Internationally renowned American artist Kiki Smith is at Palazzo Pitti with her exhibition What I Saw on the Road, running until June 2, 2019 in the Andito degli Angiolini, exploring the interplay between humanity, nature and the cosmos. With nearly 30 artworks on display, including twelve innovative jacquard tapestries, Smith challenges our perception of nature and carries on her career-long tradition of showcasing the human body in all its beauty. The Florentine sat down with the artist to discuss her early years, her inspirations and the ideas behind her exhibition in Florence.
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Samantha Vaughn: You grew up in a very artistic environment, inspired by your parents and their circle. What impact did this kind of upbringing have on your vision for the future?
Kiki Smith: I don’t think as a child I had any particular vision for my future, but to see my father work, to see his dedication to his work, it has given me a great deal of power and strength in my own life to see art as a language to speak through, to make sense of my life. It can be a very vivid language that can go in any direction because it doesn’t have any particular boundary, form or conclusion of any kind. It’s a very good language for expression.
SV: Can you tell me about some of your guiding principles when you started out in the mid-70s, particularly your work with CoLab?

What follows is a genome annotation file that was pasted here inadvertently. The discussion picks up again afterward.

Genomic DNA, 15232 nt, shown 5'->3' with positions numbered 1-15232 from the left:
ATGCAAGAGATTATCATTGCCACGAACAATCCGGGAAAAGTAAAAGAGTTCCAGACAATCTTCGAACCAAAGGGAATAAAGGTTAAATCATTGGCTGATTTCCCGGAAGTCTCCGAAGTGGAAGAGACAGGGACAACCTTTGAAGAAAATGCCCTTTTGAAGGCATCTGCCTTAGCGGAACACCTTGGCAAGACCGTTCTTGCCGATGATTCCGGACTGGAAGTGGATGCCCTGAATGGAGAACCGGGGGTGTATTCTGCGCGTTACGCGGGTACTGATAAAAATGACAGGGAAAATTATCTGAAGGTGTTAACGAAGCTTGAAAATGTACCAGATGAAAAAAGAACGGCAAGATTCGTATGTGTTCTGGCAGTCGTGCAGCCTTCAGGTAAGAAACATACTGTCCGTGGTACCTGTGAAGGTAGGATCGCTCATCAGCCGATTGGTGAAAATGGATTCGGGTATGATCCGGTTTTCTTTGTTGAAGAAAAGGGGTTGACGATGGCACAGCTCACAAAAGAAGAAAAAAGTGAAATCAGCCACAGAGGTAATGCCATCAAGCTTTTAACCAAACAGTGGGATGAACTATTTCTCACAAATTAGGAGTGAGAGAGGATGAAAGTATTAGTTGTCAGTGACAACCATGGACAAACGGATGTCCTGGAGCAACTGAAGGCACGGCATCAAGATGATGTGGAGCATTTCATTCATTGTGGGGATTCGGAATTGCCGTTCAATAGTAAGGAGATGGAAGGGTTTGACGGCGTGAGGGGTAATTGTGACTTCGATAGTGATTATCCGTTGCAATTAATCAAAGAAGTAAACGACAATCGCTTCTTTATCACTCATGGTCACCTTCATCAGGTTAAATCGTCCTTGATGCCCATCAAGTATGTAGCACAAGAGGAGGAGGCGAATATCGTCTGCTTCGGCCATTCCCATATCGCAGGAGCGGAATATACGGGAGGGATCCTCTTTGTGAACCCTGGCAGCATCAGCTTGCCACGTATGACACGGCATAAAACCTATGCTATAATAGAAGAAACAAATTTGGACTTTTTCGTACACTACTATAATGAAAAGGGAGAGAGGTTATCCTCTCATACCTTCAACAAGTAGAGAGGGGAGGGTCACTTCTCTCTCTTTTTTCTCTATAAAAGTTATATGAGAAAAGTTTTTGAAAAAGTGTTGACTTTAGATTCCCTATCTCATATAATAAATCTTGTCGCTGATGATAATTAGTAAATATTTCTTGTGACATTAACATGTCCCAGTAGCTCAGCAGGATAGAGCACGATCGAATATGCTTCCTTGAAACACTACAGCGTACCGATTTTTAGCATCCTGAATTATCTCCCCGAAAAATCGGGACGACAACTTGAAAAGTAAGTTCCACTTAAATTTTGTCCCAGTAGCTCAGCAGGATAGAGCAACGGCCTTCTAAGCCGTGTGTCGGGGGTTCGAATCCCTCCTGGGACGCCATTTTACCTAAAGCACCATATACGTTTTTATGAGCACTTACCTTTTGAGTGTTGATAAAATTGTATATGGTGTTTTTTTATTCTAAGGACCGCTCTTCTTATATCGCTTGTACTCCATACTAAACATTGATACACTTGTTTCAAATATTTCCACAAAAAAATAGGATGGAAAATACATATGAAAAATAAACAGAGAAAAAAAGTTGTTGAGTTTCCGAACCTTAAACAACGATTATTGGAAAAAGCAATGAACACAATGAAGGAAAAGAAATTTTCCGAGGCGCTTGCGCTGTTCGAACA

KK: I don’t know if any principles specifically guided me, but I had a lot of drive as a young person to learn about many things. I had to learn on the job, learn how to be an artist. I’m not someone with an innate ability to make things, but in a way, it’s about what works to your advantage. I really like the struggle involved in making art; you need a lot of erasers and you have to spend hours and hours doing things.
When I came to New York, I was very lucky to find a community of people my age, and we just instigated things ourselves. Since no one was interested in anything we did when we were young, we just made shows in bars. We made ridiculous shows, like about doctors and dentists, when everyone would submit a piece that had to do with doctors and dentists. There were all sorts of strange things that people just made up and made happen. That was the most important thing I learned: to be self-instigating.